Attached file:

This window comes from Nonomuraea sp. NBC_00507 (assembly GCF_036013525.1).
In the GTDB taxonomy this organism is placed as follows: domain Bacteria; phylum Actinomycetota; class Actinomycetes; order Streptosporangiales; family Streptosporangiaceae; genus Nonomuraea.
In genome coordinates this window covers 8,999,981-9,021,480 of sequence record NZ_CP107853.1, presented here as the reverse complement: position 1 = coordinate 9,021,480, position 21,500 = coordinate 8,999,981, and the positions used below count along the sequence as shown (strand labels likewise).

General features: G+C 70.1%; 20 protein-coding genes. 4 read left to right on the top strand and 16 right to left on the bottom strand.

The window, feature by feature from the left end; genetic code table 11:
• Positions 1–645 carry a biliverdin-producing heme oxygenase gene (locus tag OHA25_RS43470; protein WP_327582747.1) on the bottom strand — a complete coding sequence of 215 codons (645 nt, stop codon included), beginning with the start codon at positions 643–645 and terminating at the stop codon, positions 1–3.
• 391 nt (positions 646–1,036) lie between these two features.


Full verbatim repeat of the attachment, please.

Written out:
This window comes from Nonomuraea sp. NBC_00507 (assembly GCF_036013525.1).
In the GTDB taxonomy this organism is placed as follows: domain Bacteria; phylum Actinomycetota; class Actinomycetes; order Streptosporangiales; family Streptosporangiaceae; genus Nonomuraea.
In genome coordinates this window covers 8,999,981-9,021,480 of sequence record NZ_CP107853.1, presented here as the reverse complement: position 1 = coordinate 9,021,480, position 21,500 = coordinate 8,999,981, and the positions used below count along the sequence as shown (strand labels likewise).

General features: G+C 70.1%; 20 protein-coding genes. 4 read left to right on the top strand and 16 right to left on the bottom strand.

The window, feature by feature from the left end; genetic code table 11:
• Positions 1–645 carry a biliverdin-producing heme oxygenase gene (locus tag OHA25_RS43470; protein WP_327582747.1) on the bottom strand — a complete coding sequence of 215 codons (645 nt, stop codon included), beginning with the start codon at positions 643–645 and terminating at the stop codon, positions 1–3.
• 391 nt (positions 646–1,036) lie between these two features.